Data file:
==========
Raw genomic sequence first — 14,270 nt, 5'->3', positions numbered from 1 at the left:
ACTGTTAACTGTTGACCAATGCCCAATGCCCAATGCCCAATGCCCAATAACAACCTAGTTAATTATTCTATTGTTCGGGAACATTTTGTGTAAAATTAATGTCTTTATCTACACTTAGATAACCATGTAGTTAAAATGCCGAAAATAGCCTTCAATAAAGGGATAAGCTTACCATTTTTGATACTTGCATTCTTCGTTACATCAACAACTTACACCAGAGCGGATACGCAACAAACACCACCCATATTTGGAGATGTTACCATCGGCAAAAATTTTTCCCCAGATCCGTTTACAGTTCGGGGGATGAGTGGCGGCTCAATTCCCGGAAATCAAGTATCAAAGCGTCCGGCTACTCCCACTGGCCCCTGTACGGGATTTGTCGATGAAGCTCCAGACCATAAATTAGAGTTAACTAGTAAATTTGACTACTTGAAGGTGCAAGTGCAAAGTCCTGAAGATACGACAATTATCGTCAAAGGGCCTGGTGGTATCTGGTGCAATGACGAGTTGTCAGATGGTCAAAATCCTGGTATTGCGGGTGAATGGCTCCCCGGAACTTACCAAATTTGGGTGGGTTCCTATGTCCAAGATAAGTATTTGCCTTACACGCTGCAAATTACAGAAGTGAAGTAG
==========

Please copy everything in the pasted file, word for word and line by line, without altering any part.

Raw genomic sequence first — 14,270 nt, 5'->3', positions numbered from 1 at the left:
ACTGTTAACTGTTGACCAATGCCCAATGCCCAATGCCCAATGCCCAATAACAACCTAGTTAATTATTCTATTGTTCGGGAACATTTTGTGTAAAATTAATGTCTTTATCTACACTTAGATAACCATGTAGTTAAAATGCCGAAAATAGCCTTCAATAAAGGGATAAGCTTACCATTTTTGATACTTGCATTCTTCGTTACATCAACAACTTACACCAGAGCGGATACGCAACAAACACCACCCATATTTGGAGATGTTACCATCGGCAAAAATTTTTCCCCAGATCCGTTTACAGTTCGGGGGATGAGTGGCGGCTCAATTCCCGGAAATCAAGTATCAAAGCGTCCGGCTACTCCCACTGGCCCCTGTACGGGATTTGTCGATGAAGCTCCAGACCATAAATTAGAGTTAACTAGTAAATTTGACTACTTGAAGGTGCAAGTGCAAAGTCCTGAAGATACGACAATTATCGTCAAAGGGCCTGGTGGTATCTGGTGCAATGACGAGTTGTCAGATGGTCAAAATCCTGGTATTGCGGGTGAATGGCTCCCCGGAACTTACCAAATTTGGGTGGGTTCCTATGTCCAAGATAAGTATTTGCCTTACACGCTGCAAATTACAGAAGTGAAGTAG